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How To Use The Heart Attack Risk Calculator

August 16, 2018

heart-attack-risk-calculator

Wouldn’t it be great if you could pull out your heart risk calculator every time you skipped a workout or ate something unhealthy? It’s not as simple as punching some numbers into your phone, but there is a way to learn the risk your lifestyle presents. It’s by using the heart attack risk calculator.

The calculator assumes you have not had a heart attack or stroke in the past. It’s a tool designed to assist people who have not been diagnosed with heart disease. You can use it to get an understanding of your risk for developing heart disease within the next 10 years. You can use the information as a guide and talk to your doctor about it.

So, let’s take a look at the information you’ll need to provide and where you can find a heart attack risk calculator.

Heart Attack Risk Calculator: Age

You will have to provide your age to the heart attack risk calculator. That’s because your age becomes a bigger heart risk factor based on the way you’re treating your body.

If you’re a 45-year-old smoker who doesn’t exercise, your risk of having a heart attack will be higher than a 45-year-old non-smoker who works out five days a week.

For women, age becomes a risk factor at 55. After menopause, women are more apt to get heart disease, in part because their body's production of estrogen drops.

Heart Attack Risk Calculator: Total cholesterol (mg/dL)

Cholesterol helps your body build new cells and produce hormones. But you can get too much of a good thing, and you’re going to need on know this number for the heart risk calculator.

Too much cholesterol in your body is a risk factor for heart disease because it can cause your arteries to narrow. This can cause blood flow to your heart muscle to slow down or be blocked.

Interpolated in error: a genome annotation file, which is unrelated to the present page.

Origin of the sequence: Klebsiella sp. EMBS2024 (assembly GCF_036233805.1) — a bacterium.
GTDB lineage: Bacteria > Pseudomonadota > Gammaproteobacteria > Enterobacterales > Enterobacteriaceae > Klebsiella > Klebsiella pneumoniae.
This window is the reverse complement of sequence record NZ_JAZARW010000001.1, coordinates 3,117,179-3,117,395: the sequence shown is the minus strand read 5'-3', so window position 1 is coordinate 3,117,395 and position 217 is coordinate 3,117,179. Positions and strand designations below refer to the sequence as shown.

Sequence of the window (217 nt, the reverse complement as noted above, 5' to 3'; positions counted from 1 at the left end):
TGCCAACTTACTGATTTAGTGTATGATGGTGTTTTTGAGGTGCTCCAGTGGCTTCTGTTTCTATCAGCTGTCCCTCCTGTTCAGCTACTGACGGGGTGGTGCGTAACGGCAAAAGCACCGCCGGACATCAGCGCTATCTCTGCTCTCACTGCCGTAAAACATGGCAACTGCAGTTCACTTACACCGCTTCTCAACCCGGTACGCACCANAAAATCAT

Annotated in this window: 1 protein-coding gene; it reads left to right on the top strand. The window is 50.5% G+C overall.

The American Heart Association recommends you get your cholesterol checked every four to six years if you’re age 20 or older.

Heart Attack Risk Calculator: HDL cholesterol (mg/dL)

Your HDL cholesterol is an important piece of information you’ll plug into the heart attack risk calculator. That’s because HDL, which stands for high-density lipoprotein, is called the "good" cholesterol. It carries cholesterol from other parts of your body back to your liver. Your liver then removes the cholesterol from your body. The higher the number, the better.

Some heart risk calculators will also ask you for your LDL. LDL stands for low-density lipoprotein. It is called the "bad" cholesterol because a high LDL cholesterol level leads to a buildup of cholesterol in your arteries.

You can get your HDL and LDL levels at the same time you get your bloodwork for your total cholesterol.

Heart Attack Risk Calculator: Systolic blood pressure (mmHg)

You’ll need to know your blood pressure numbers for almost any heart risk calculator you find. Systolic blood pressure is the upper number. It indicates how much pressure your blood is exerting against your artery walls when your heart beats.

Typically, more attention is given to systolic blood pressure as a major risk factor for cardiovascular disease for people over 50. It tends to rise steadily with age because your arteries get stiffer.

Heart Attack Risk Calculator: Diastolic blood pressure (mmHg)

Diastolic blood pressure is the lower number of your blood pressure reading. It tells you how much pressure your blood is exerting against your artery walls while your heart is resting between beats.

Now that you know what information you’ll need, it’s time to assess your risk score. Here’s a link to the American College of Cardiology and the American Heart Association’s heart risk calculator. Talk to your doctor about risk factors you may have.

You can decrease your risk of developing heart disease by following the guidelines put out by the American College of Cardiology and the American Heart Association. Or you can download our guide: “The Heart Disease Facts That Could Change Your Life.” In it you’ll find the telltale symptoms that may tell you there is something wrong with your heart.

Heart Disease Facts